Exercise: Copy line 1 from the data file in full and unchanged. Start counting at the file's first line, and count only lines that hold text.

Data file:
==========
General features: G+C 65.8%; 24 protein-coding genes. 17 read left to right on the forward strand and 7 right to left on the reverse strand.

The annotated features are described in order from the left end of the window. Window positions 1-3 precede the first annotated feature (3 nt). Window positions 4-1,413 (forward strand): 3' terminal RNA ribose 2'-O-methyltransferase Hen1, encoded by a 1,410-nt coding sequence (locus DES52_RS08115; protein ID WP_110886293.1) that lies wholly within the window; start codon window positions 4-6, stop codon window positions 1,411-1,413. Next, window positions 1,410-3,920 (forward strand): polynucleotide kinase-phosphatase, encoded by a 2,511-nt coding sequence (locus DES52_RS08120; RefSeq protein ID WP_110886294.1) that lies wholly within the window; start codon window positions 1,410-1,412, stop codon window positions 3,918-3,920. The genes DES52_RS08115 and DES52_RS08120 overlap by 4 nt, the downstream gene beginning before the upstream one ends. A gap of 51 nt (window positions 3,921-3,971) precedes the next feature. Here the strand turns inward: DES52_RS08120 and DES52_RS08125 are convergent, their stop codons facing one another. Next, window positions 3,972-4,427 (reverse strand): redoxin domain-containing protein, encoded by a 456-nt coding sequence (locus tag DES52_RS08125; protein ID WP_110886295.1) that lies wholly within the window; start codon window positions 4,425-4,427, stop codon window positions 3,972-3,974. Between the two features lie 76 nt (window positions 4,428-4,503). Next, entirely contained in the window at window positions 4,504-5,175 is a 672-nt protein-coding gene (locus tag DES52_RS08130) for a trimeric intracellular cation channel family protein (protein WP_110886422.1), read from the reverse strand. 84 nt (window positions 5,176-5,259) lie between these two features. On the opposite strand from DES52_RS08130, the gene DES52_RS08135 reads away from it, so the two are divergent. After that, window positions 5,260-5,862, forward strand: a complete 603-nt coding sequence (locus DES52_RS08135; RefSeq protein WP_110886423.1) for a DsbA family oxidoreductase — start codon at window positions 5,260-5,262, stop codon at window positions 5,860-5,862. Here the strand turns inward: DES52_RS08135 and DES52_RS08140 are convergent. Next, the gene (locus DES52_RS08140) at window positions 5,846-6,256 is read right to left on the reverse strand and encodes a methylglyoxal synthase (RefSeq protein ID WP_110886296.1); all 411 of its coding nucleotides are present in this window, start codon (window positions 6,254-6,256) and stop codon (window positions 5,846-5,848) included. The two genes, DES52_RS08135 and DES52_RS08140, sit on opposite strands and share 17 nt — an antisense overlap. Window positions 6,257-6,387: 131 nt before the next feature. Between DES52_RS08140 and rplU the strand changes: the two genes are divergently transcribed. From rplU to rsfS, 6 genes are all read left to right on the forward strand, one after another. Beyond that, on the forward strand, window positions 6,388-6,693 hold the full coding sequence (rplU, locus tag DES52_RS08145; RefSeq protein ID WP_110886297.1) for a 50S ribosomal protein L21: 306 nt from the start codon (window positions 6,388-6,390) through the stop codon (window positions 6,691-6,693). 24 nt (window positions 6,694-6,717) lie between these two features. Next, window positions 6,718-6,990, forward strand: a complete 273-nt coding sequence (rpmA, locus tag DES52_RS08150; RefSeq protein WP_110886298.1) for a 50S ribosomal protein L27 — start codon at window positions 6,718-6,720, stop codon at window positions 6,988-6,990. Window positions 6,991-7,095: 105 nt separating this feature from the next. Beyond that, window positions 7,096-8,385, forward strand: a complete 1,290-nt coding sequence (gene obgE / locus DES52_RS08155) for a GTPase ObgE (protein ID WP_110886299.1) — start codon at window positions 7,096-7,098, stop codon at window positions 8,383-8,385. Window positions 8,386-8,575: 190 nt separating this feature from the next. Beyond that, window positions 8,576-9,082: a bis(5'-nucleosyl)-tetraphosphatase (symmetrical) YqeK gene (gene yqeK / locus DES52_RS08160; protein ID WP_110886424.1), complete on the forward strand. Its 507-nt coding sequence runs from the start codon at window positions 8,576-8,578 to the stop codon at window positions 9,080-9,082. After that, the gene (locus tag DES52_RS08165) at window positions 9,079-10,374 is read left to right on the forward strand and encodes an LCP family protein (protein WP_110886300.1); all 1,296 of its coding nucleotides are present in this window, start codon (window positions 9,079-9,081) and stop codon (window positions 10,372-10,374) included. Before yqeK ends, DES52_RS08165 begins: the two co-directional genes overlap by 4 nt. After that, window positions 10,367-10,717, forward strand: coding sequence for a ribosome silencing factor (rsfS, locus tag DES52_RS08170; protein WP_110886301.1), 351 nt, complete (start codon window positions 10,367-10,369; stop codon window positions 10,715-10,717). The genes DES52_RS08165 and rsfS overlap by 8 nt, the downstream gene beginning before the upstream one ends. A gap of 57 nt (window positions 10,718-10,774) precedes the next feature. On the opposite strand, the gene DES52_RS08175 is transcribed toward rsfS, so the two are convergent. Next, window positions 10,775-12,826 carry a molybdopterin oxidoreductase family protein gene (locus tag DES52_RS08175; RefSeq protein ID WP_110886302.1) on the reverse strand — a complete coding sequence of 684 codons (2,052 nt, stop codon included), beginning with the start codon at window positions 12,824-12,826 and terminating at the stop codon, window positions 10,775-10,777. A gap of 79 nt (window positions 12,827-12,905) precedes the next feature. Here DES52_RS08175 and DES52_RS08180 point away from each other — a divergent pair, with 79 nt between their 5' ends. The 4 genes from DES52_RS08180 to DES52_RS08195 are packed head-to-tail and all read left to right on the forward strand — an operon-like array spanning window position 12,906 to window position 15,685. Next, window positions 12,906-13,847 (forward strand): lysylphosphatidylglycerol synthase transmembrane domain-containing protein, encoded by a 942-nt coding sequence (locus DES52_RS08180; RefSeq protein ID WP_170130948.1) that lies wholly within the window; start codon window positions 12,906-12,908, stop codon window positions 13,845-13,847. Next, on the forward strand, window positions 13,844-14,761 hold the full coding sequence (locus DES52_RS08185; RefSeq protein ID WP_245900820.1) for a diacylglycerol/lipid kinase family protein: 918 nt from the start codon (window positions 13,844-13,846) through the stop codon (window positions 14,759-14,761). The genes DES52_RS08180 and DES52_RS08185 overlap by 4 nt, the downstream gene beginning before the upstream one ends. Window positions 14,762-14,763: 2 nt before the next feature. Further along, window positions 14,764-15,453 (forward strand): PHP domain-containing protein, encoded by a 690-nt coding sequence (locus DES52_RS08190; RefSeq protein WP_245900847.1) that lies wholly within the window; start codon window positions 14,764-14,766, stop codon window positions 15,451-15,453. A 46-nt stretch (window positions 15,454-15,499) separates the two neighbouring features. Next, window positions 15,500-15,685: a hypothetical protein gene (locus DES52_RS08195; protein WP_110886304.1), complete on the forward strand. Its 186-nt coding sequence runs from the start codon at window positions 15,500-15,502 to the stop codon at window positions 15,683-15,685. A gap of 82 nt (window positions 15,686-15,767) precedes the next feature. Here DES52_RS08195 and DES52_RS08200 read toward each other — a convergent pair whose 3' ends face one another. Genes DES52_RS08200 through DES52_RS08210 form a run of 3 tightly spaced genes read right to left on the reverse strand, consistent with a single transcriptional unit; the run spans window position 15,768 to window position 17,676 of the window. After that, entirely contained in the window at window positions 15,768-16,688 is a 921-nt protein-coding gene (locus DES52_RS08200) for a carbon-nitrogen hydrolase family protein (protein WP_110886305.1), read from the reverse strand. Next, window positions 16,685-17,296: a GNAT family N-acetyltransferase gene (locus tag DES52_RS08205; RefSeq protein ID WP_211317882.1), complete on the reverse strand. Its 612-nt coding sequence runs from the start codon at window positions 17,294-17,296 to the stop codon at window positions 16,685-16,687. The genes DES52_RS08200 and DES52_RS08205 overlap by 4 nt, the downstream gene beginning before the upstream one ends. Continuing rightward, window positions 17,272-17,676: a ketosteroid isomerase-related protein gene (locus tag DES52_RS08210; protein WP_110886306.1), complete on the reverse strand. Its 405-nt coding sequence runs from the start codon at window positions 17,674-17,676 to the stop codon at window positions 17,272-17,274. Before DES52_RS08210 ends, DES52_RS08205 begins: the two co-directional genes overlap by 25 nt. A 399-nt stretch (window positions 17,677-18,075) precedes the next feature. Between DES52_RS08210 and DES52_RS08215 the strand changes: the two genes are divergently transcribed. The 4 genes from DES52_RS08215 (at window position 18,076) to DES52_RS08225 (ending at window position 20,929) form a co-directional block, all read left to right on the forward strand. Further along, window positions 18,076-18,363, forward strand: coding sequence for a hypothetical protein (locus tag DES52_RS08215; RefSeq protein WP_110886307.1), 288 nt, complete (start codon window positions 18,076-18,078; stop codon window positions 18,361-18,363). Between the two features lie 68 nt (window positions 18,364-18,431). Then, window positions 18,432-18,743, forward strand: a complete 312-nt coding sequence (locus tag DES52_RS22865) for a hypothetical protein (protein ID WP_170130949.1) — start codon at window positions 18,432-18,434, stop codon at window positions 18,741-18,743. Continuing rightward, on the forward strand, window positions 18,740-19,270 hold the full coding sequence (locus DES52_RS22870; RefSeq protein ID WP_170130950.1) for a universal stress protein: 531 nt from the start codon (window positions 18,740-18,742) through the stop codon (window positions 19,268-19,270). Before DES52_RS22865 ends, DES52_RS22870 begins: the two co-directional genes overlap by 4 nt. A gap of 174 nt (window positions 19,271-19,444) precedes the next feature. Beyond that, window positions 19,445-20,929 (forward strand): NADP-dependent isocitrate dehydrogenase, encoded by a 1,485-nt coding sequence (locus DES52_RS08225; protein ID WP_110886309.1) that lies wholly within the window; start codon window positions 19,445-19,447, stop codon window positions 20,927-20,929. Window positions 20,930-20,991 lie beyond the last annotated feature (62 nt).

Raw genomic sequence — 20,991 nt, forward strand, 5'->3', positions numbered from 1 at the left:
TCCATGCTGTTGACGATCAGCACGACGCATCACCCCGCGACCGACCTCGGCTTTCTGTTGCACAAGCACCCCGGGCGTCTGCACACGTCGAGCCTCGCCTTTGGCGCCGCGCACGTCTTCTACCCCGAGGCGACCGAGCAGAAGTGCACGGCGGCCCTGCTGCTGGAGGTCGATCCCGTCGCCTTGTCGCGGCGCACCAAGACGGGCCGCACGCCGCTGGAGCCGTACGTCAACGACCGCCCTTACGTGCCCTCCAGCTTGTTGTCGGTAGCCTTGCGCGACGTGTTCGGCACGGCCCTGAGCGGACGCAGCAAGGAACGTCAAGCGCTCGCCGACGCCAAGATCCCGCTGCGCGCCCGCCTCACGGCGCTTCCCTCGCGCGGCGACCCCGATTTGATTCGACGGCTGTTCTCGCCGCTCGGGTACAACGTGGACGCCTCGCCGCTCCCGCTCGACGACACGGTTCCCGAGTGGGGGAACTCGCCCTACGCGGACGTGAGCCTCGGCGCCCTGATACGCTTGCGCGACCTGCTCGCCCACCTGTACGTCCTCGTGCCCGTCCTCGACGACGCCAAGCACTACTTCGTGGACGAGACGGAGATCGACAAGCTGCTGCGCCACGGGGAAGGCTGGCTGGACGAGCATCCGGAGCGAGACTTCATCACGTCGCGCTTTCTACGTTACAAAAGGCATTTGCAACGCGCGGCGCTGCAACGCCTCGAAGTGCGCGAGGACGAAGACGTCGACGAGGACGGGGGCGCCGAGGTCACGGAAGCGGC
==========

General features: G+C 65.8%; 24 protein-coding genes. 17 read left to right on the forward strand and 7 right to left on the reverse strand.